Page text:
Columbia, SC — What was going through the mind of Adam Lanza as he murdered first-graders he didn’t know? Did he hear their screams? Did he see the carnage? Were the events real to him? The answers to these questions won’t help Adam or his victims, but there are other Adams and other school children, and we must find answers.
The world in which Adam Lanza found himself surely had two realities — one real, the other virtual. In the screen of his TV and computer and phone, he could live in an artificially created, one-dimensional world. That world had no smell or taste; it was neither cold nor hot. He could not touch it, and it could not bridge the space between the screen and his real body. He was insulated.
This virtual world is becoming more realistic and graphic at the speed of light. Wanton cruelty is depicted. Women are targeted for sadistic violence. Mass violence is not uncommon, anonymous victims are common, destroying is rewarded, and whether the ones to be destroyed are humanoid or monsters is inconsequential. It’s all a remorseless fantasy.
I remember in the 1940s seeing pictures of silly stick figures wiggling and dancing on a screen. I knew they were supposed to represent mice. I knew they weren’t real. I remember playing cops and robbers, pointing my finger at my friends and saying “Bang, bang, you’re dead,” and watching them fall down, but I knew they weren’t shot, and I knew they weren’t dead.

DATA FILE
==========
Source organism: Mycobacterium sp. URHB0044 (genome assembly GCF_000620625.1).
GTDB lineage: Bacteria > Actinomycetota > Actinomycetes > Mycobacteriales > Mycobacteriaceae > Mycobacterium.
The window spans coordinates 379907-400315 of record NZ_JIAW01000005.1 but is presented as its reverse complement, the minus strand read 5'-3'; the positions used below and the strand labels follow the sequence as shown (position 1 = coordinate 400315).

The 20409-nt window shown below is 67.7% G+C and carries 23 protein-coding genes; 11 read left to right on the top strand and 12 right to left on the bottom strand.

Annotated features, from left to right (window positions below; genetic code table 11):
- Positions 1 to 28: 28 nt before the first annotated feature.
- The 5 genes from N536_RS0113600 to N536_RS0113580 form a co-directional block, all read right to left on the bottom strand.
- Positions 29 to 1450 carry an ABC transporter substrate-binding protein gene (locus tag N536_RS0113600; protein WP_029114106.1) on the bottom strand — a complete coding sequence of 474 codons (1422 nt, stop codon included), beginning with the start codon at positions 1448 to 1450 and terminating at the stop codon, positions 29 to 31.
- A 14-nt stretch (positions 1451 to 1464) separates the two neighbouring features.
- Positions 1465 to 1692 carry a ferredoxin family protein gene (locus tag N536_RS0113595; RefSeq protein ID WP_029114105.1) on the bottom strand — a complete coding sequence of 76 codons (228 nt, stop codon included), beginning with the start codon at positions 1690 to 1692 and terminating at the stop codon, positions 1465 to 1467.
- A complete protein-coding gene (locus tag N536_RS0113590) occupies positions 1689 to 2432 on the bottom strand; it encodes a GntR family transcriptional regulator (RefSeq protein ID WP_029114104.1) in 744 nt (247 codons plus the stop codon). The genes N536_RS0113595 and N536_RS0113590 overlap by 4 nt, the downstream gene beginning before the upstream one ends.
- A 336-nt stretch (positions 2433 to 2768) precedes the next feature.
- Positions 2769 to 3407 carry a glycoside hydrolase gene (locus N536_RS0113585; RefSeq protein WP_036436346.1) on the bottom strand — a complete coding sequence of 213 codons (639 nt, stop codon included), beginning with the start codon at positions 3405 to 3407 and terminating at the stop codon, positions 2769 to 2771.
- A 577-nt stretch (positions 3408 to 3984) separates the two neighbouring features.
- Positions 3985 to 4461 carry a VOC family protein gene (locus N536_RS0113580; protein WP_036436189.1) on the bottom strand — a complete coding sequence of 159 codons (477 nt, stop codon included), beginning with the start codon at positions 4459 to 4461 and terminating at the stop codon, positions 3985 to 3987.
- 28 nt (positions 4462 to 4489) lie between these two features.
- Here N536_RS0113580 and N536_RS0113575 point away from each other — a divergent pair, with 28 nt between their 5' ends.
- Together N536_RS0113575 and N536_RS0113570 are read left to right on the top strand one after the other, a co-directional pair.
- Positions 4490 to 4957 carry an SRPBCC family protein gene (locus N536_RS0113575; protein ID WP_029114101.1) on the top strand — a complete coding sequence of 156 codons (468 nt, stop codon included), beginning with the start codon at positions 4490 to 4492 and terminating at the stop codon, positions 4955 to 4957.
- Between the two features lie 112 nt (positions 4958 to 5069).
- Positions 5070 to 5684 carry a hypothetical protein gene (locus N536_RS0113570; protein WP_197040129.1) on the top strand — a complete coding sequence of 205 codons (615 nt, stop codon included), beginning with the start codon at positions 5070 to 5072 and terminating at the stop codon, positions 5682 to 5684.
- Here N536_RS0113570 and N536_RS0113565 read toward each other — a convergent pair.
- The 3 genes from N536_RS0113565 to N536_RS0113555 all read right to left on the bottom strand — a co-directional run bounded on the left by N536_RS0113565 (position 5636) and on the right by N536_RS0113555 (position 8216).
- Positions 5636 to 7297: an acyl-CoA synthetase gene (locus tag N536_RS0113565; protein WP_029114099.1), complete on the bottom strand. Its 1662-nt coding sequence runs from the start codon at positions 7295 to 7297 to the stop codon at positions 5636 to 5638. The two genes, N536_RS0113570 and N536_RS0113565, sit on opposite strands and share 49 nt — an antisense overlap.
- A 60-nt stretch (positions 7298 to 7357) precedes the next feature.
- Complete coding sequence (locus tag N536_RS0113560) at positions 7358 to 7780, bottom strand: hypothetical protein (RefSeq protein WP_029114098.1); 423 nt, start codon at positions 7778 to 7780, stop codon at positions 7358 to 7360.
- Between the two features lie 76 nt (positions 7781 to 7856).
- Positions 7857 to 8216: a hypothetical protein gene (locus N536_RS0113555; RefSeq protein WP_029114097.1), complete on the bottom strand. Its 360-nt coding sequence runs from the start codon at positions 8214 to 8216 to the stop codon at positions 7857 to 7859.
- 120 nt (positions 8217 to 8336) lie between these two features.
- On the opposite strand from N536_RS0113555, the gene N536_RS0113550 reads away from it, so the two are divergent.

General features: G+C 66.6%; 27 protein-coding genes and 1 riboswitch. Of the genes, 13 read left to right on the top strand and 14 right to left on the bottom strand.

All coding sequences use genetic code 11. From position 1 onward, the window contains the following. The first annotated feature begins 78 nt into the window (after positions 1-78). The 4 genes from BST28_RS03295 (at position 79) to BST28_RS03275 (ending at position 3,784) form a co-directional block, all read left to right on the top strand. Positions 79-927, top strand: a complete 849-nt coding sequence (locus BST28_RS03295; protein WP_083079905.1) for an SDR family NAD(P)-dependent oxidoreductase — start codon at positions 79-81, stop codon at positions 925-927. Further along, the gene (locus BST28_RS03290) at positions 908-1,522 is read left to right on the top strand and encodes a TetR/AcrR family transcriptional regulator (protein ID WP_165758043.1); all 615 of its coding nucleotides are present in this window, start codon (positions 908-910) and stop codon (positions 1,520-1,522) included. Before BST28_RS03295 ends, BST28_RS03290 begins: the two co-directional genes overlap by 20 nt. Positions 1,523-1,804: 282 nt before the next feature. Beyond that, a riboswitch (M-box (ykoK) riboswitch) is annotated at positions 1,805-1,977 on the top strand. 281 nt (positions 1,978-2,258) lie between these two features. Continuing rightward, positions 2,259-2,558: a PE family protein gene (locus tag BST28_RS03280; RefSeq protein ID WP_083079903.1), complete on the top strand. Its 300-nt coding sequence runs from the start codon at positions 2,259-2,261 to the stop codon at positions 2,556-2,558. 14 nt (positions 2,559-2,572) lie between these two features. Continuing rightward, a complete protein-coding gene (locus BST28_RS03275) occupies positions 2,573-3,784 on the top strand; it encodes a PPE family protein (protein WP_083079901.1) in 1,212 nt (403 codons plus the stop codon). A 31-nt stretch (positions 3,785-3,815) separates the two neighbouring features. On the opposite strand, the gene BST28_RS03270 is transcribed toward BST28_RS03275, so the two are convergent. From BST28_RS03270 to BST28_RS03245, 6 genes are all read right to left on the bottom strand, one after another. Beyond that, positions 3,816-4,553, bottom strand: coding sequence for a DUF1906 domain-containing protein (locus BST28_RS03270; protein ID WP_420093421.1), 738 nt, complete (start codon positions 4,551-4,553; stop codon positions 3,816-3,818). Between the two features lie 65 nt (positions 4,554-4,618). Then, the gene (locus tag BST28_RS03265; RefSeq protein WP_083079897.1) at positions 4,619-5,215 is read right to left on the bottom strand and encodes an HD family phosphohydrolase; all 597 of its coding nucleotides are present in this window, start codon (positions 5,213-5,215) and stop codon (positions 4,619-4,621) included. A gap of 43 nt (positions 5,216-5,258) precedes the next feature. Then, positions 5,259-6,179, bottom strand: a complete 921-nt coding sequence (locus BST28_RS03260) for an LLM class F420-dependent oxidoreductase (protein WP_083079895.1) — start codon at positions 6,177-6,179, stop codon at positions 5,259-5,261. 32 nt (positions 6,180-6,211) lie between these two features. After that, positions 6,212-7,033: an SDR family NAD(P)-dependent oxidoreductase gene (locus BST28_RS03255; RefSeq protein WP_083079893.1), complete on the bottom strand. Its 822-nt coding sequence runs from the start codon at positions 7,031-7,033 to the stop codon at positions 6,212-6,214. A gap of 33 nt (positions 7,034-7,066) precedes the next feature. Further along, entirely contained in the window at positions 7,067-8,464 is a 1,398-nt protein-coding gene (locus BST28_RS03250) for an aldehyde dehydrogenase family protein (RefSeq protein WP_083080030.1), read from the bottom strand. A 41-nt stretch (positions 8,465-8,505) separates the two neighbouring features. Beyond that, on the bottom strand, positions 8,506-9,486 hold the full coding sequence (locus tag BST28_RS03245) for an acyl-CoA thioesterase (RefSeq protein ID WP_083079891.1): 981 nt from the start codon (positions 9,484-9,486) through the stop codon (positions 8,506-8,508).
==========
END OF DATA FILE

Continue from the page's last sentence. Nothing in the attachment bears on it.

What I did in the real world had consequences. I knew that guns were made for killing and killing was wrong and we had police for protection and I didn’t need a real gun. I knew there was good and evil, and I could tell which was which.
I haven’t grown up with a small hand-held device that occupied my consciousness for hours on end; I don’t play video games, so I don’t know how they would have affected me.
Of course the world would be a better place if we didn’t promote guns and violence as entertainment. Of course we need to speak out against that. Even more, we need to recognize the existence of these two realities and prepare our children to distinguish between them.
The cyber world is not evil. But real people must recognize that it isn’t real, that hurting people isn’t entertainment and that guns are for killing.